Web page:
For some of us, today is observed as “Yom HaDin” – the day of judgement. That’s a difficult (if not off-putting) concept for many folks to wrap their head around. If it isn’t working for you (honestly, me neither), here’s a thought that’s has always resonated more meaningfully for me.
Rosh Hashana is often mis-perceived as “New Years”. I think we all here can understand why it has nothing to do with party hats, noisemakers, etc.
But it’s also often seen as a highlight reel. A moment to reflect on how the past 12 months shaped up. In work terms, a performance review where you sit down with The Boss and talk about some of the great (and not-so-great) moments from the past year.
I don’t think that’s quite it either.
Rosh Hashana isn’t a job review, it’s a contract re-negotiation. You are sitting before an employer who literally holds all the cards, and laying out what you intend to do for The Company in the coming year. It’s a marketing campaign where the stakes couldn’t be higher. You can’t over-sell yourself, because The Boss has a way of seeing through that kind of b.s. But the common plan to under-promise and over-deliver also won’t work.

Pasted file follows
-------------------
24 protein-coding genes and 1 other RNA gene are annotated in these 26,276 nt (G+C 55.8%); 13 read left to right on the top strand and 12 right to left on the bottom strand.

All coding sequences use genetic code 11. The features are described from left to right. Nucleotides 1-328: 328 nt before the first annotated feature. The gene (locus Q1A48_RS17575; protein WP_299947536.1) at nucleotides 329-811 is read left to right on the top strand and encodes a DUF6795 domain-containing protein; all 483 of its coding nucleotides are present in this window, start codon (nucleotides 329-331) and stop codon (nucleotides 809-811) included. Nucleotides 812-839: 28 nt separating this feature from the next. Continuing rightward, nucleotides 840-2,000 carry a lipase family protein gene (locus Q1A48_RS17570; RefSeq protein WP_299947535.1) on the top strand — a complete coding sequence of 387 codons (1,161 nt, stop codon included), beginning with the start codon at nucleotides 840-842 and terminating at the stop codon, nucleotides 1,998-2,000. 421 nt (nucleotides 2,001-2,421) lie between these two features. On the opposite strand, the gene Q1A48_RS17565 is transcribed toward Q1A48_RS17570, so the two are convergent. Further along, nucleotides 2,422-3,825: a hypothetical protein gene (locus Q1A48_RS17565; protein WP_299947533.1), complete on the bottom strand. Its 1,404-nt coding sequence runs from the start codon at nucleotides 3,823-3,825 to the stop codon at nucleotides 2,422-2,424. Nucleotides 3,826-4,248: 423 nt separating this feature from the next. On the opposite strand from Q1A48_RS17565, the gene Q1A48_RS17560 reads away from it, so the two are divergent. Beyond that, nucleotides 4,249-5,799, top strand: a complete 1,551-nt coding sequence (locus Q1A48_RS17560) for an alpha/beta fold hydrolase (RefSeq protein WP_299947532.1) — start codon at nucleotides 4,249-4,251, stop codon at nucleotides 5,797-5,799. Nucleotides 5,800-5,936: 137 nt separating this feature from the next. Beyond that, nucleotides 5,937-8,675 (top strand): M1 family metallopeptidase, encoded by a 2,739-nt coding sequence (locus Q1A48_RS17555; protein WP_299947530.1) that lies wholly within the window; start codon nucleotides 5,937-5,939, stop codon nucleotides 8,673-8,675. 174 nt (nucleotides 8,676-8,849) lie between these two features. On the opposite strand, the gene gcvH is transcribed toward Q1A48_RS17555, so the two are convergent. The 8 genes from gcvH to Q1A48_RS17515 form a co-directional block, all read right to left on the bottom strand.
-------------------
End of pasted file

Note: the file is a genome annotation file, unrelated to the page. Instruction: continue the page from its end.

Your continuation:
For those who take the message of the holiday to heart, this is a moment where we’re literally begging for our life. But that’s pretty strong stuff and I don’t want to scare anyone off from the benefit of this type of reflection.
Whether you buy into the deep religious and spiritual aspects of the chag, Rosh Hashana offers a moment to quietly and sincerely reflect on what each of us brings to the table and ask ourselves, in a moment of absolute candor and honesty,
“Is that the best I can do?
Is that the best I want to do?
If I want to do better, but can’t do it myself, is there someone I can ask to help me achieve my best self?”
And that makes Rosh Hashana a two-fold opportunity.
First to listen to the quiet inner voice telling us we can do better, we can BE better;
and second, to listen for the (equally quiet) external voice of our friends, family, and teammates who might be asking for help.
And when we hear that plea, to reach out and lift them up too.